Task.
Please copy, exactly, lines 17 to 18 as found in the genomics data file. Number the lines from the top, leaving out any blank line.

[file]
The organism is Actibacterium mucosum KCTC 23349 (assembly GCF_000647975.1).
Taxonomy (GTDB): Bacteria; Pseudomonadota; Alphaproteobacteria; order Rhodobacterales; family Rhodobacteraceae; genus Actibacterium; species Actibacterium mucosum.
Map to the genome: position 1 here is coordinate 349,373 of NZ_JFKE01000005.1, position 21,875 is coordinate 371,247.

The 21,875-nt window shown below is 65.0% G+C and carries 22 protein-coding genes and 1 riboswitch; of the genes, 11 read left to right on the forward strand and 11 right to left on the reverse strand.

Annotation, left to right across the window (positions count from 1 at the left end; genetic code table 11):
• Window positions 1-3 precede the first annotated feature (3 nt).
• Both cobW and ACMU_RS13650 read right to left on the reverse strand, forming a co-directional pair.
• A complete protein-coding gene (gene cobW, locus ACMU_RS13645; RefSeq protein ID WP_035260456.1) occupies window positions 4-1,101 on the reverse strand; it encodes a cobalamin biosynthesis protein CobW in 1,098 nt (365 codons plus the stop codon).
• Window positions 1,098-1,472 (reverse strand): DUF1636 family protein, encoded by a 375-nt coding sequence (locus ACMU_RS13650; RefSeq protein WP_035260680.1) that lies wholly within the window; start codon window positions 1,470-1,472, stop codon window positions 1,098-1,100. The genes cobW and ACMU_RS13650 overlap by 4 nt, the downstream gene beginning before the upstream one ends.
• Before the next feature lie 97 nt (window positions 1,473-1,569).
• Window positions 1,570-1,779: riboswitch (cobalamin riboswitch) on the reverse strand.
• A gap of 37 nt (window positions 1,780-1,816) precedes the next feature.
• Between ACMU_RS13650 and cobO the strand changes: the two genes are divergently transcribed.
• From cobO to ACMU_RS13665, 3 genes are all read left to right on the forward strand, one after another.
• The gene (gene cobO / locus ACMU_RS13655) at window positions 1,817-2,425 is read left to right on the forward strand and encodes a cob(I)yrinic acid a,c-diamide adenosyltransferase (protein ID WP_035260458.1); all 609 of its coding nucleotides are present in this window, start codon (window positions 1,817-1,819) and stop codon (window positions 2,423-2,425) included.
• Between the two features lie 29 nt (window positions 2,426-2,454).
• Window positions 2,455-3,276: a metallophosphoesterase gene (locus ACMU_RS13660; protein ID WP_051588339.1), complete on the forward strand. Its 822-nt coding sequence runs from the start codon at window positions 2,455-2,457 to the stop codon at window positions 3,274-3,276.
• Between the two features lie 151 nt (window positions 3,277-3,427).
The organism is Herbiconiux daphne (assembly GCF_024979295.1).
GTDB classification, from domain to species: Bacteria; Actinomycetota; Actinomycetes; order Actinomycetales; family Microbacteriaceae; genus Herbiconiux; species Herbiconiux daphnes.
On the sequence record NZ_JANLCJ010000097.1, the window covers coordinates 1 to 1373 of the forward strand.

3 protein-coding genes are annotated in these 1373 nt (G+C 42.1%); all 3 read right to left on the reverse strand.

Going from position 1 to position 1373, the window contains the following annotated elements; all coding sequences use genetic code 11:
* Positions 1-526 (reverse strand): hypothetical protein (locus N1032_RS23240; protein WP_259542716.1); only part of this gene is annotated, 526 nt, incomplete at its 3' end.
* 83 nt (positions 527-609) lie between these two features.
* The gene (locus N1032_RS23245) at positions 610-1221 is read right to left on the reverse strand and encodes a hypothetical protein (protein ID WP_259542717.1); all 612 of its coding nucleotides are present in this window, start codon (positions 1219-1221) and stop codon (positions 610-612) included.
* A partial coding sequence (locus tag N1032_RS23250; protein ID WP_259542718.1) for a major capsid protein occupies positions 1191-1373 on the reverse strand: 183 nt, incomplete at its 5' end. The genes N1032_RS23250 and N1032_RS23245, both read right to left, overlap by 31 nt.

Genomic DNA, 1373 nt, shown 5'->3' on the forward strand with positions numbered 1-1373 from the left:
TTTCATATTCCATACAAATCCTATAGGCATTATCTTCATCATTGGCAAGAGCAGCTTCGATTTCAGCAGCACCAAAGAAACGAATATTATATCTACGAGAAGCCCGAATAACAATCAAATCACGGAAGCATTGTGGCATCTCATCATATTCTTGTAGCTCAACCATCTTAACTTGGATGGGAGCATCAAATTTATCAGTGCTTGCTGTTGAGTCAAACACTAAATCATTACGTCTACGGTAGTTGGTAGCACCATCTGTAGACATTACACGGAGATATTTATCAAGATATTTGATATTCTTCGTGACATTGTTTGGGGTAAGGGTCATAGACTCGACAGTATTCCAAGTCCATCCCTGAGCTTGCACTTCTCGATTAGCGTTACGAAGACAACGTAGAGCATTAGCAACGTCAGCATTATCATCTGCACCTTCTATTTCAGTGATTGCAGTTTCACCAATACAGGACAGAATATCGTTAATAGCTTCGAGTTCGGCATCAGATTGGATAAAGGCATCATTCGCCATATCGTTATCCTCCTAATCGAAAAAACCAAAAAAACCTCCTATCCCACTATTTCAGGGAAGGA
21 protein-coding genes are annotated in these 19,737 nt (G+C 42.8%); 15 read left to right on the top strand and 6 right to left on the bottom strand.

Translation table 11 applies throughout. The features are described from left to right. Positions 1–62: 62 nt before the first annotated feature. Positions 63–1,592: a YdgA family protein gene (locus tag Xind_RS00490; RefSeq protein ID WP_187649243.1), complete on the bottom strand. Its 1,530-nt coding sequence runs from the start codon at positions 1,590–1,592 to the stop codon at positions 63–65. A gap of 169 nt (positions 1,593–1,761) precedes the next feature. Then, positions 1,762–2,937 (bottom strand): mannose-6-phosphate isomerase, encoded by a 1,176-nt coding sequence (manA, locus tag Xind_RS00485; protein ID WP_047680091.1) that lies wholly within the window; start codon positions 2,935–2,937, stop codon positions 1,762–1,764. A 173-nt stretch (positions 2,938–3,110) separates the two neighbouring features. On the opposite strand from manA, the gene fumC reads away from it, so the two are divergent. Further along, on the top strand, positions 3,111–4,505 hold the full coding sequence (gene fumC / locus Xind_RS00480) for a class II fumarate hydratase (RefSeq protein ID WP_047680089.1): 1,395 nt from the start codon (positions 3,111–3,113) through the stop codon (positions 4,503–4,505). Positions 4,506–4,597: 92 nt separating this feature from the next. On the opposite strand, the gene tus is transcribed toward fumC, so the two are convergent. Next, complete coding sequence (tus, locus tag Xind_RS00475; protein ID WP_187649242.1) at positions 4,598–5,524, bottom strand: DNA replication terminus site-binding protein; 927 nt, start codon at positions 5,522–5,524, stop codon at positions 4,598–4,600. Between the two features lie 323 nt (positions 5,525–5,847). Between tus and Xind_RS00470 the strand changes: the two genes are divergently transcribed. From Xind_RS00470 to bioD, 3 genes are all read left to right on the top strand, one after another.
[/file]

• Window positions 2,455-3,276: a metallophosphoesterase gene (locus ACMU_RS13660; protein ID WP_051588339.1), complete on the forward strand. Its 822-nt coding sequence runs from the start codon at window positions 2,455-2,457 to the stop codon at window positions 3,274-3,276.
• Between the two features lie 151 nt (window positions 3,277-3,427).